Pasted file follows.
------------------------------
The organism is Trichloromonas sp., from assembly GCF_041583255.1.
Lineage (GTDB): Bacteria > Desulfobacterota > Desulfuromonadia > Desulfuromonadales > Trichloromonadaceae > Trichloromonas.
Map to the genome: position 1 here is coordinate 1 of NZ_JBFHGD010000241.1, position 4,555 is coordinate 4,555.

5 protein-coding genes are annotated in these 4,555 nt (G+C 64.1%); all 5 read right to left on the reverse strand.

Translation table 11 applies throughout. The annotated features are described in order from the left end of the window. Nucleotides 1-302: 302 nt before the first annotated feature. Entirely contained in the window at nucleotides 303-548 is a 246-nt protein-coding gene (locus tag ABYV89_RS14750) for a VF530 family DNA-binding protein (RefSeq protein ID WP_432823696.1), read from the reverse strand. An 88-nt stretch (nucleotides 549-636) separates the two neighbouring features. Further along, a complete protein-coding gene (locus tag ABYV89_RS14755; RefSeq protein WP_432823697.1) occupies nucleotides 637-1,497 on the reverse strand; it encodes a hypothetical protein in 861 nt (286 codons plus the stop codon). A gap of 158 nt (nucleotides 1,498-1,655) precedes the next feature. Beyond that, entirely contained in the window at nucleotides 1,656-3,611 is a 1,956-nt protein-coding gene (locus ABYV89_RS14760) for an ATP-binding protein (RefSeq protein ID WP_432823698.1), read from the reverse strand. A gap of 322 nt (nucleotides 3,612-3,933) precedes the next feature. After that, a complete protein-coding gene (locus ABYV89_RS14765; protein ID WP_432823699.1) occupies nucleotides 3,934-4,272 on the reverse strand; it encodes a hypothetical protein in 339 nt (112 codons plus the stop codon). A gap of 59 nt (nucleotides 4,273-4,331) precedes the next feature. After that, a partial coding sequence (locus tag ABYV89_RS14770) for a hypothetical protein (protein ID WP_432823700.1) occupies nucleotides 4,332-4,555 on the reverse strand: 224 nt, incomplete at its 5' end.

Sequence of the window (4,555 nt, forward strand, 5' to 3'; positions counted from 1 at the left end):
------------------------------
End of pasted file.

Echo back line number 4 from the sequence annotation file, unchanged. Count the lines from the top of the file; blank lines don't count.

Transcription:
5 protein-coding genes are annotated in these 4,555 nt (G+C 64.1%); all 5 read right to left on the reverse strand.